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Home :: Archive :: 2005 :: May ::
Good my Lord?
The Shakespeare Conference: SHK 16.0842  Sunday, 1 May 2005

[1]     From:   Bill Arnold <
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        Date:   Friday, 29 Apr 2005 08:40:21 -0700 (PDT)
        Subj:   Re: SHK 16.0834 Good my Lord?

[2]     From:   D Bloom <
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        Date:   Friday, 29 Apr 2005 14:08:26 -0500
        Subj:   RE: SHK 16.0834 Good my Lord?

[3]     From:   David Wallace <
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        Date:   Saturday, 30 Apr 2005 13:16:34 -0700
        Subj:   Re: Good my Lord.

[4]     From:   Matthew Baynham <
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        Date:   Sunday, 01 May 2005 17:19:55 GMT
        Subj:   Good my Lord


[1]-----------------------------------------------------------------
From:           Bill Arnold <
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Date:           Friday, 29 Apr 2005 08:40:21 -0700 (PDT)
Subject: 16.0834 Good my Lord?
Comment:        Re: SHK 16.0834 Good my Lord?

Stephen C. Rose quotes Mark Alexander, "But I see in repeatedly as 'Good
my lord'.

"KENT.
Here is the place, my lord; good my lord, enter:
The tyranny of the open night's too rough
For nature to endure."

Then Stephen Rose writes, "This is the only place I find it in WS.  It
seems in context to refer more to the occasion- shelter found, good! --
than to the King, who is already known to have Kent's great loyalty."

In modern day terms, I guess there would be a comma inserted between
"Good, my lord."  That way, the meaning would not be construed other
than as Stephen suggests above.

Bill Arnold
http://www.cwru.edu/affil/edis/scholars/arnold.htm

[2]-------------------------------------------------------------
From:           D Bloom <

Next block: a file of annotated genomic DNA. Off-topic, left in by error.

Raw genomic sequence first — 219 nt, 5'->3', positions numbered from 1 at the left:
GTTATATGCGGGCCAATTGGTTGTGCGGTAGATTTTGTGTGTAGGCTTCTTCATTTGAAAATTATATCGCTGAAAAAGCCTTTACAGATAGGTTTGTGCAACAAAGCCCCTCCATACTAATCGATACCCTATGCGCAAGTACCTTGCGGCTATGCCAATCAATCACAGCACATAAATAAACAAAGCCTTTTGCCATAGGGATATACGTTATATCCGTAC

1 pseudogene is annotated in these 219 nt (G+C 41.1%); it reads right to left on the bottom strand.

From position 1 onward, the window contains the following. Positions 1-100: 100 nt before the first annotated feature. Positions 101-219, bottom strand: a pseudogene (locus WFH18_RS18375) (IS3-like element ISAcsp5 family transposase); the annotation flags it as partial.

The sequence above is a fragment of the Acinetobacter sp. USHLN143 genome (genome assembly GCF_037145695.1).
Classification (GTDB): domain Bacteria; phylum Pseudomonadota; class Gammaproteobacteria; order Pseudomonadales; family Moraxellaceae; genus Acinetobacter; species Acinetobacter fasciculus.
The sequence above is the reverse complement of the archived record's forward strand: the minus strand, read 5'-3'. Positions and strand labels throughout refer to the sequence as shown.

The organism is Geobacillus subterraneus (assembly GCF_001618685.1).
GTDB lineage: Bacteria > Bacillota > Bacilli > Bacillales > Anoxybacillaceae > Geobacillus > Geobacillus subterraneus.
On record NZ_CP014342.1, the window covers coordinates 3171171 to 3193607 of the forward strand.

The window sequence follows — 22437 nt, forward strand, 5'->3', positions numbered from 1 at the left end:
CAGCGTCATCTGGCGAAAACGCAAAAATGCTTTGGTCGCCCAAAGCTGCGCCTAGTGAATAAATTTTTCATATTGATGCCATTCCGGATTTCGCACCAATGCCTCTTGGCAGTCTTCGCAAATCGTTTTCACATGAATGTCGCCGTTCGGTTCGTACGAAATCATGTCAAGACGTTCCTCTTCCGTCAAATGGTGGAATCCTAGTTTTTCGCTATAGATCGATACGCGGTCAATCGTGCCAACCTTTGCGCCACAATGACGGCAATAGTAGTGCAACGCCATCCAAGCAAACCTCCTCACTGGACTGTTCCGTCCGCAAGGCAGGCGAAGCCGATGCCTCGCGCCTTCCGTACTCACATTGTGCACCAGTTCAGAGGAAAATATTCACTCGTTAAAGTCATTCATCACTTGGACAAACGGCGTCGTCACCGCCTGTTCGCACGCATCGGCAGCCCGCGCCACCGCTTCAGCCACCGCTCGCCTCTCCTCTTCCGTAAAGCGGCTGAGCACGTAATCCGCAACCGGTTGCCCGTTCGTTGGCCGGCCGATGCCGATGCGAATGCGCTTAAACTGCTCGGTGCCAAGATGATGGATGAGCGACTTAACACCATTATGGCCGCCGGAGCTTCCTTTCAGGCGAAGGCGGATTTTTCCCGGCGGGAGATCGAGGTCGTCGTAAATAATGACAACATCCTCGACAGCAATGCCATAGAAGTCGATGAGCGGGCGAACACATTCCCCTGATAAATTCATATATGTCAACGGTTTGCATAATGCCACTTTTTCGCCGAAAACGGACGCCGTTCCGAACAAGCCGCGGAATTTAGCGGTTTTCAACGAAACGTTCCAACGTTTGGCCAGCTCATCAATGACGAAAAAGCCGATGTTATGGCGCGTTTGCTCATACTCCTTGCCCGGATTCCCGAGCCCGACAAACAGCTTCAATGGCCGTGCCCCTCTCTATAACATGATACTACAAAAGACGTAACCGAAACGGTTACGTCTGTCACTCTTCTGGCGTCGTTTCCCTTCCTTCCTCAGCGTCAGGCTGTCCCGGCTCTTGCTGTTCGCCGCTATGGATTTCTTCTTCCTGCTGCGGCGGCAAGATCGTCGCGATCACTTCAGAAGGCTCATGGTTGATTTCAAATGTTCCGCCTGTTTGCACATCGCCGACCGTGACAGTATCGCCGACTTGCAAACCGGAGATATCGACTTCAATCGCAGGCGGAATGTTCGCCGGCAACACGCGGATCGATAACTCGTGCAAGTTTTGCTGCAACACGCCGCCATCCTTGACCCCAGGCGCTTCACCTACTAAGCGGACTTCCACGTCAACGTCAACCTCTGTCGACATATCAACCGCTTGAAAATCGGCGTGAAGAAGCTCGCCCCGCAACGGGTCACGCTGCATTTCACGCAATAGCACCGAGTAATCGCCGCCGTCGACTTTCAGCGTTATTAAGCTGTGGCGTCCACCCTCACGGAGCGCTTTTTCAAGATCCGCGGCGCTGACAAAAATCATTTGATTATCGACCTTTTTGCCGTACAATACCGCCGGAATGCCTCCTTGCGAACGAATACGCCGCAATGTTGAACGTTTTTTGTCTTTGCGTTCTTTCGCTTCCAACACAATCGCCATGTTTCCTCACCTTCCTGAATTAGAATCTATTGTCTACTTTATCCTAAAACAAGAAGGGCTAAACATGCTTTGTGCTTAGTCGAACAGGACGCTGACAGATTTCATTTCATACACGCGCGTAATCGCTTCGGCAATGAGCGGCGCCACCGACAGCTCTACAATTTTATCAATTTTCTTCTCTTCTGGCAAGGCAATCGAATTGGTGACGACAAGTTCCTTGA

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Date:           Friday, 29 Apr 2005 14:08:26 -0500
Subject: 16.0834 Good my Lord?
Comment:        RE: SHK 16.0834 Good my Lord?

Subject to correction by the more knowledgeable (which I'm confident
I'll receive if appropriate), it appears to me that "my lord" in "good
my lord" is being treated as a single word, as if "milord." It is thus
parallel to "good sir." Thus also (more unexpectedly) to "good my
liege," which I would be inclined to pronounce (if acting a part that
had it) "good miliege."

Then why not "good milady"? I dunno.

How often does "good my lord" show up outside of Shakespeare?

Does it ever turn up in prose (where is usefulness as iambic would be
negated)?

It would appear to me to fit in nicely with blank verse, whereas "my
good lord" puts the stress on the pronoun rather than the adjective.
Such stress would (I guess) give undue importance to the "my" (mine and
only mine), and possibly even to the "good," where it should be merely
an interjected term of respect like "sir," or "lieutenant," of "your
majesty." The "good" serves as a compliment of a kind we no longer
trouble ourselves to offer (except sometimes using "dear").

Cheers,
don

[3]-------------------------------------------------------------
From:           David Wallace <
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Date:           Saturday, 30 Apr 2005 13:16:34 -0700
Subject:        Re: Good my Lord.

The term "my lord" is sometimes rendered as the single word "milord" -
though not in Shakespeare. The phrase seems to have, over time,
experienced the same sort of transformation as, say, "God be with you"
(God be wi' ye; good-bye) - that is, two or more words condensed into a
single word.

With the possessive "my" attaching itself to "lord" in this manner,
placing "good" between the two seems awkward and unnatural. Hence, the
phrase "my good lord" might imply that the speaker is bestowing a
quality on the object of his address (i.e. my GOOD lord rather than my
BAD Lord) whereas "good my lord" tends to comment on the quality of the
relationship in the same manner that "good friends" seems to suggest
friends with whom one enjoys (or invites) a close relationship and not
friends who are being described as virtuous.

An example of this distinction might be found in Timon 2.2 where several
servants accost Timon for past due debts. When Timon attempts to brush
aside their demands Caphis interjects: "Nay, good my lord" to which
Timon replies: "Contain yourself, good friend". Another servant persists
and introduces himself: "One Varro's servant, my good lord". Whereas
Caphis may be appealing to the close relationship between Timon and his
master, Varro's servant may be subtly reminding Timon of his duty to
behave virtuously.

Regards,
David Wallace

[4]-------------------------------------------------------------
From:           Matthew Baynham <
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Date:           Sunday, 01 May 2005 17:19:55 GMT
Subject:        Good my Lord

I'm not sure whether this order is only poetic, but in the instance from
Lear it surely shows a depth of affection. The same order, though with a
different adjective, does the same job in Lady Macbeth's, 'Gentle my
Lord/ Sleek o'er your rugged looks...' (3.2.28-29) - a moment of real
tenderness, I think.

Matthew Baynham

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